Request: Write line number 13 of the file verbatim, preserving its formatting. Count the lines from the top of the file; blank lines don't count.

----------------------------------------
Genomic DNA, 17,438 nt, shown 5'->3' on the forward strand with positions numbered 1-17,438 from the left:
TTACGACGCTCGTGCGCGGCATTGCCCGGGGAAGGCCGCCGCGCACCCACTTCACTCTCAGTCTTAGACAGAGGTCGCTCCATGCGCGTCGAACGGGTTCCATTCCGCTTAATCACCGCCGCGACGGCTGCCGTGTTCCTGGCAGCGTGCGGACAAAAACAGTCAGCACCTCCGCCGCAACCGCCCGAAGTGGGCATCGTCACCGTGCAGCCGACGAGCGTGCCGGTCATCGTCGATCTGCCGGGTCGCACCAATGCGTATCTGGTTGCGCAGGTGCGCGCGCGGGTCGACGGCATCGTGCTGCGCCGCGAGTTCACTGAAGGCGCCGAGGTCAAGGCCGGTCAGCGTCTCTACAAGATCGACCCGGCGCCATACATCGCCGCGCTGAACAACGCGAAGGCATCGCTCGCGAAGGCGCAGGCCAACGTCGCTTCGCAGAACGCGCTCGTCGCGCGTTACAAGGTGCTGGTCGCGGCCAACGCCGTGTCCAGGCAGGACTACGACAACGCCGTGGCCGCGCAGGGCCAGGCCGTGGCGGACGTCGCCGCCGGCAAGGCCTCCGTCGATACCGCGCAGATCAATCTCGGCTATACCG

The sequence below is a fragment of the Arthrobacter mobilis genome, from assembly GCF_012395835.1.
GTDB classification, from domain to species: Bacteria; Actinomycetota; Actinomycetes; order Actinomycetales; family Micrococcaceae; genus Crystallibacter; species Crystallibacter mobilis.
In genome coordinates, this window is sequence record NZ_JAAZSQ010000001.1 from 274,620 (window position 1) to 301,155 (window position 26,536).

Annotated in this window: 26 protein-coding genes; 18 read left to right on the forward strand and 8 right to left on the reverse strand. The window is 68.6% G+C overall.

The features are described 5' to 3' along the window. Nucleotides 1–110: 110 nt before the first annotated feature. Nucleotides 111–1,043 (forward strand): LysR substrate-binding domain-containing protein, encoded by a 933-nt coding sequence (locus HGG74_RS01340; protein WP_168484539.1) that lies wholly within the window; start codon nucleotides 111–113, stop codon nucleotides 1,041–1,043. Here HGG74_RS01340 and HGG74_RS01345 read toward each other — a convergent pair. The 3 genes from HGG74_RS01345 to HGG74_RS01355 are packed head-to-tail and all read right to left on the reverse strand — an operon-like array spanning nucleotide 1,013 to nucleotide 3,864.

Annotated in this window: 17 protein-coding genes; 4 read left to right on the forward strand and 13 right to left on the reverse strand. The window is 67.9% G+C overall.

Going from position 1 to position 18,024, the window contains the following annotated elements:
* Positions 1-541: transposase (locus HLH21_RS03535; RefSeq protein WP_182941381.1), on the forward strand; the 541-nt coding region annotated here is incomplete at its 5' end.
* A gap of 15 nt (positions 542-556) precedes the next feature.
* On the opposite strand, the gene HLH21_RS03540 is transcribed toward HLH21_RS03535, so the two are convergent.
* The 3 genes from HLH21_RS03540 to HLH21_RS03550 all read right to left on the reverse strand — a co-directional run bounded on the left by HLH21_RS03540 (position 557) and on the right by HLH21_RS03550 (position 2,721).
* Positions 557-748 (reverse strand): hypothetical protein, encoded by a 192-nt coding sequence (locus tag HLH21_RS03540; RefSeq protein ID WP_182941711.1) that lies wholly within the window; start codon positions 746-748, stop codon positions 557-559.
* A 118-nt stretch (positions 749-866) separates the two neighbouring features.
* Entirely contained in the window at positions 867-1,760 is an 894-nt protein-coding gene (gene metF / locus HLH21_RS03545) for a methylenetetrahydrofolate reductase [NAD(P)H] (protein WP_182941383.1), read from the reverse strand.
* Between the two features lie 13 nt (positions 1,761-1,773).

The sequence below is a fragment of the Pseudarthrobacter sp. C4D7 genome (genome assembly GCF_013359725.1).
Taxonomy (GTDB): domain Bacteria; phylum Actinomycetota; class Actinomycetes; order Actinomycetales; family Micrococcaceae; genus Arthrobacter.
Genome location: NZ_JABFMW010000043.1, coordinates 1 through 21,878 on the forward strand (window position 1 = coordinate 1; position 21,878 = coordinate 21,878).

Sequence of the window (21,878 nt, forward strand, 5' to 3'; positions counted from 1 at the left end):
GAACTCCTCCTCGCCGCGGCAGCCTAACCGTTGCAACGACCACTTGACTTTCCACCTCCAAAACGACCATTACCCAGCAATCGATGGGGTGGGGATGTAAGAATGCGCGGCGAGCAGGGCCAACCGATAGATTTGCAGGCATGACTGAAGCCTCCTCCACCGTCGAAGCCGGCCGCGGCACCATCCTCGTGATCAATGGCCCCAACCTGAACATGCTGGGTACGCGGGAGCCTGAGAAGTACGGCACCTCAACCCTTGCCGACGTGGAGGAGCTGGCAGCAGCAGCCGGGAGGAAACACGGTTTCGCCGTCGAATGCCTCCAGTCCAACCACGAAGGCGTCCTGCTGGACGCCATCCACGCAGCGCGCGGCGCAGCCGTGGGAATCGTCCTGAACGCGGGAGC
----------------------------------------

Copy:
* The 3 genes from HLH21_RS03540 to HLH21_RS03550 all read right to left on the reverse strand — a co-directional run bounded on the left by HLH21_RS03540 (position 557) and on the right by HLH21_RS03550 (position 2,721).